function arguments passed by reference

Josef Meile jmeile at hotmail.com
Thu Mar 4 15:13:28 CET 2004


Marcello Pietrobon wrote:
> John Roth wrote:
> 
>> "Marcello Pietrobon" <teiffel at attglobal.net> wrote in message
>> news:mailman.8.1078344338.736.python-list at python.org...
>>  
>>
>>> Hello,
>>>
>>> My background is C++
>>>
>>> I would like to know for sure if it is possible to pass a value by
>>> reference to a function AND having it changed by the function itself
>>>
>>>
>>> def changeValue( text ):
>>>    text = 'c'
>>>    print text
>>>    return
>>>
>>> >>> txt = 'a'
>>> >>>changeValue( txt )
>>> 'c'
>>> >>>print txt
>>> 'a'
>>>
>>> Question 1)
>>> I guess that in Python ( differently than in C++)  somehow txt is passed
>>> by reference even if its value is not changed.
>>> Is this true ?
>>>
>>> Question 2)
>>> How can I define a function that changes the value of txt ( without
>>> having to return the changed value ) ?
>>>
>>> Question 3)
>>> Is there some documentation talking extensively about this ?
>>>   
>>
>>
>> The key concept is that everything is an object, and all objects
>> are passed by reference in the sense that what's bound to the
>> funtion's parameters is the objects that were passed in.
>>
>> However, you cannot affect the bindings in the calling environment.
>> Regardless of what you do (unless you do some deep magic with
>> the invocation stack) nothing is going to affect the bindings in the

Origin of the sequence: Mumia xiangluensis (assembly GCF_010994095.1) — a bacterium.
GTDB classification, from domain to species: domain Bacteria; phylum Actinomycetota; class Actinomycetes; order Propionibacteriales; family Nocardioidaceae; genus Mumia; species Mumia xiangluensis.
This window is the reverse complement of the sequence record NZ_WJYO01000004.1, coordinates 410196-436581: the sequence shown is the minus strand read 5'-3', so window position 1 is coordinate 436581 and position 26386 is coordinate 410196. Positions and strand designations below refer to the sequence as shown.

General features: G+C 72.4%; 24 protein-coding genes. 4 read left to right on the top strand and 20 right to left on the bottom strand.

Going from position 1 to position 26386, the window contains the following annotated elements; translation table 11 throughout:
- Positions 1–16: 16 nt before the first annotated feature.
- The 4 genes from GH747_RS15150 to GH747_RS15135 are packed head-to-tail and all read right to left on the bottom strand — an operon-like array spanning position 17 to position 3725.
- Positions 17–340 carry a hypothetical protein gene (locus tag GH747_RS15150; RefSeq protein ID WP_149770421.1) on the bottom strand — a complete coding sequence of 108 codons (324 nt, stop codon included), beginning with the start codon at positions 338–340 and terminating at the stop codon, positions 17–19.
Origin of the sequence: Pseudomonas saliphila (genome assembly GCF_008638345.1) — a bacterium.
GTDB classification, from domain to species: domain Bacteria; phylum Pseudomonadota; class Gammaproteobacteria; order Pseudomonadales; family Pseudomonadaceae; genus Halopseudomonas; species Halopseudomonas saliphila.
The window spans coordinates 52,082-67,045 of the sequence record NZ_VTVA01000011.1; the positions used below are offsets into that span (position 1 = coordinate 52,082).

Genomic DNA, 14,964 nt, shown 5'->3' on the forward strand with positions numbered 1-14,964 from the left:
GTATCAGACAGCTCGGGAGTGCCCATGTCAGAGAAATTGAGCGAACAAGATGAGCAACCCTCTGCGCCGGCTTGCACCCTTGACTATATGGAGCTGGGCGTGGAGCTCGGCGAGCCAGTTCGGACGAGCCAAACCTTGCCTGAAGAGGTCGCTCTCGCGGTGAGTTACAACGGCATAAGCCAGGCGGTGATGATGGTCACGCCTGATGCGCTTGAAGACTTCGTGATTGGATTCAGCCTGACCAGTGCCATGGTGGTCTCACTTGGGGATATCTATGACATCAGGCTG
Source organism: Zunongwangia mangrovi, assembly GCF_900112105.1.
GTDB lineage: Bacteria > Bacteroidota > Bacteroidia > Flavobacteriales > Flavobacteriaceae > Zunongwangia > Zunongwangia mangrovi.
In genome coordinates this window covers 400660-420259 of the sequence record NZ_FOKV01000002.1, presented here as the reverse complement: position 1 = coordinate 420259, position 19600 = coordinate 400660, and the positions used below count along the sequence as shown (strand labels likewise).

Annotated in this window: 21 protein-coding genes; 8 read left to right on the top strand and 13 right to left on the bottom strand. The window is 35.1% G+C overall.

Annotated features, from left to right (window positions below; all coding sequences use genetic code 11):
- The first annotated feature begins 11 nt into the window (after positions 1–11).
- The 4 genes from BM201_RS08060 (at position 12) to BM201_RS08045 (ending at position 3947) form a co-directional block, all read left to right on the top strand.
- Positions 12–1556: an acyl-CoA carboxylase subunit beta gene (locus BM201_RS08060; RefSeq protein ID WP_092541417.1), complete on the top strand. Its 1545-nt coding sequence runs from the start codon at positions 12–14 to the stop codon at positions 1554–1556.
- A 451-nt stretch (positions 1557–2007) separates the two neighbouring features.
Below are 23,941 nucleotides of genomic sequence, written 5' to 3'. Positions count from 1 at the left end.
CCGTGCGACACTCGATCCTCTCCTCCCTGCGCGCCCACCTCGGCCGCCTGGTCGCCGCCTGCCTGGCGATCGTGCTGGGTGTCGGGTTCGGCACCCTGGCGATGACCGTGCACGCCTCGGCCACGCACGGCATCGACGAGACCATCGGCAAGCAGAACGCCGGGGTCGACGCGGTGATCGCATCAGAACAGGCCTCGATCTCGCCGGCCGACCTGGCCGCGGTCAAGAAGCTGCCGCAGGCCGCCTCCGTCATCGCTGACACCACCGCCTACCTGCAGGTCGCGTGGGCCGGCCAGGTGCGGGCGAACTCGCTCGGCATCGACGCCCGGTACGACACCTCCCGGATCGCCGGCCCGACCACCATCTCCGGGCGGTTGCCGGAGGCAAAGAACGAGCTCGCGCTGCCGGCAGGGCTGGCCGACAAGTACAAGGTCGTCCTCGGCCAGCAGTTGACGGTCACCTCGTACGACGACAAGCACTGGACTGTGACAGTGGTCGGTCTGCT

>> caller.
>>
>> So you can rebind anything you want to the parameters within
>> the function, and it will have no effect on the calling environment.
>>
>> On the other hand, if you mutate a mutable object that was passed
>> as a parameter, that change will be visible after you return.
>>
>> For  example:
>>
>> def foo(bar):
>>    bar = "shazoom"
>>
>> a = "shazam"
>> foo(a)
>>
>> The result is that a is still "shazam."
>>
>> However, if you do this:
>>
>> def foo(bar):
>>    bar.append("shazoom")
>>
>> a = ["shazam"]
>> foo(a)
>>
>> the result is:
>>
>> ["shazam", "shazoom"]
>>
>> HTH
>> John Roth
>>
>> "shazoom" ::= ["strength", "health", "aptitude", "zeal", "ox, power of",
>> "ox, power of another", "money"]
>>
>> whatever the value you passed in remains.
>>  
>>
> 
> Thank you for the answers,
> 
> difficult to get used to these concepts after coming from C++ !
> But I am starting to understand:
> the main difference between Python and C++ is that I need to keep in 
> mind what is mutable and what is not mutable in Python
You could also return tupples like

 >>> def foo(a,b):
...   a+=2
...   b+=3
...   return a,b
...
 >>> a=1
 >>> b=2
 >>> a,b=foo(a,b)

 >>> a
3
 >>> b
5

Regards,
Josef




More information about the Python-list mailing list